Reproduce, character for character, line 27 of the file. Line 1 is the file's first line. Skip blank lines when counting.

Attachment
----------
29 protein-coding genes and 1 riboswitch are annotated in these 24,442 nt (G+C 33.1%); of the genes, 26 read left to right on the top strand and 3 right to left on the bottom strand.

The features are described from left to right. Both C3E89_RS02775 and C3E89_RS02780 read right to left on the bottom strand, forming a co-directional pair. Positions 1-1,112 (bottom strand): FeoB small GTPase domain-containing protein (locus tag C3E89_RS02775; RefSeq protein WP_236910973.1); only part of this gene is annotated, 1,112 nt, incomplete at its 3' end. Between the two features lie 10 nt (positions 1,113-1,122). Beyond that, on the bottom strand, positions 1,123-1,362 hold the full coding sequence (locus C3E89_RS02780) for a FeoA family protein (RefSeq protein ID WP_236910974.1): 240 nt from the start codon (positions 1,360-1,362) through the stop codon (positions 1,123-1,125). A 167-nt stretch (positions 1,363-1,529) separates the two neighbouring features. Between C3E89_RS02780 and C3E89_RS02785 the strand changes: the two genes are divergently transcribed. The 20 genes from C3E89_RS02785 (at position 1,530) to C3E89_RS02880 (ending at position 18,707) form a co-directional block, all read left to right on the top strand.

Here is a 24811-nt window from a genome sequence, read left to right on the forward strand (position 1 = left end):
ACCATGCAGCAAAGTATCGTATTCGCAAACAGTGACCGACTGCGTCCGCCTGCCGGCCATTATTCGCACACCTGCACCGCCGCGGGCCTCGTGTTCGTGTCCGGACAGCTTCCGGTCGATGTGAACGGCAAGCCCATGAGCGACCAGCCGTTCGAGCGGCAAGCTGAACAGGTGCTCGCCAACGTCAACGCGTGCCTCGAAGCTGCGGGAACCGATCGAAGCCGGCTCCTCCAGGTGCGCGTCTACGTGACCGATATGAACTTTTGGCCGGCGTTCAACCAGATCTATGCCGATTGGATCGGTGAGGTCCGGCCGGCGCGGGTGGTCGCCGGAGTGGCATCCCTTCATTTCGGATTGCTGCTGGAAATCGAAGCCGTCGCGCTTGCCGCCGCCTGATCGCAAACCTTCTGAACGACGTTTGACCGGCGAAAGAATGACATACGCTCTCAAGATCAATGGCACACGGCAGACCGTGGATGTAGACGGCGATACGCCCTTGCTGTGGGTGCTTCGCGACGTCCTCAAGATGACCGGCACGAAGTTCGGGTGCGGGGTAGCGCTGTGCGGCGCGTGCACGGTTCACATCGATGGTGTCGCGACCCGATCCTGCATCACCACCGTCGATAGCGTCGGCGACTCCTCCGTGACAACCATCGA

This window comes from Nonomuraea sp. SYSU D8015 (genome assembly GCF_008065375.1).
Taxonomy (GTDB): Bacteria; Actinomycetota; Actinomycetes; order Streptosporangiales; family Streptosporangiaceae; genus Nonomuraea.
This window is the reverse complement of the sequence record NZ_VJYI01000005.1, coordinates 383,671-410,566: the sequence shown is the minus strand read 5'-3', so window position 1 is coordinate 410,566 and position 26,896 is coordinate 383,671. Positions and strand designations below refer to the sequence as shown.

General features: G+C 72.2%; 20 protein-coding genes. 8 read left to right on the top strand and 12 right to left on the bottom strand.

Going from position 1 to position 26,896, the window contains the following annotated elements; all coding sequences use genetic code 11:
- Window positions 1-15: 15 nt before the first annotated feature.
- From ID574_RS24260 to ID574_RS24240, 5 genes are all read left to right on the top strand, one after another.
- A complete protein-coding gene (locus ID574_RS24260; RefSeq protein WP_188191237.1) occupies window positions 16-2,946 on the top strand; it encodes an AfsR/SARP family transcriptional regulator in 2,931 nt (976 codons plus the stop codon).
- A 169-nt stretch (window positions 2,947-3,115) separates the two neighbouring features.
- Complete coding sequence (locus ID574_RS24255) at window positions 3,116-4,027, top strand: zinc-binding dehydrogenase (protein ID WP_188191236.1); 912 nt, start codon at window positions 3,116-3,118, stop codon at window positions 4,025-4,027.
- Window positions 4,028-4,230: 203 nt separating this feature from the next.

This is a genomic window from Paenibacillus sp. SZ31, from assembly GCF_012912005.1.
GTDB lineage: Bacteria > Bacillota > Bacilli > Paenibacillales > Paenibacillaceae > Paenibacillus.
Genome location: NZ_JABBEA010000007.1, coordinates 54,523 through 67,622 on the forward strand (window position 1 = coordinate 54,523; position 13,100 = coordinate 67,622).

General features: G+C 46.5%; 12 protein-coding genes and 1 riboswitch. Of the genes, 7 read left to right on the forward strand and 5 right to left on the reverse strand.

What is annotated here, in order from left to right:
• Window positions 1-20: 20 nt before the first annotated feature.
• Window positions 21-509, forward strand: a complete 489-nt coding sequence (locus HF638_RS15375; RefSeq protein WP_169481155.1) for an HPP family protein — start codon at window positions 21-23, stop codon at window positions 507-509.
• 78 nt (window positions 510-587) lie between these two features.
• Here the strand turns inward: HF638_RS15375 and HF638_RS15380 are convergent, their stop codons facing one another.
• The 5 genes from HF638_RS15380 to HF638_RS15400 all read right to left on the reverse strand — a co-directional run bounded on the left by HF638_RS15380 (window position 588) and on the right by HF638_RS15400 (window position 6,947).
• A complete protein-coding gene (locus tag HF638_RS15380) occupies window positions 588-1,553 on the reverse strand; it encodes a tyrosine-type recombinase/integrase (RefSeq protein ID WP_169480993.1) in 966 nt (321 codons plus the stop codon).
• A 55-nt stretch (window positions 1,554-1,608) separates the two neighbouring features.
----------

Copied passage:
• A 55-nt stretch (window positions 1,554-1,608) separates the two neighbouring features.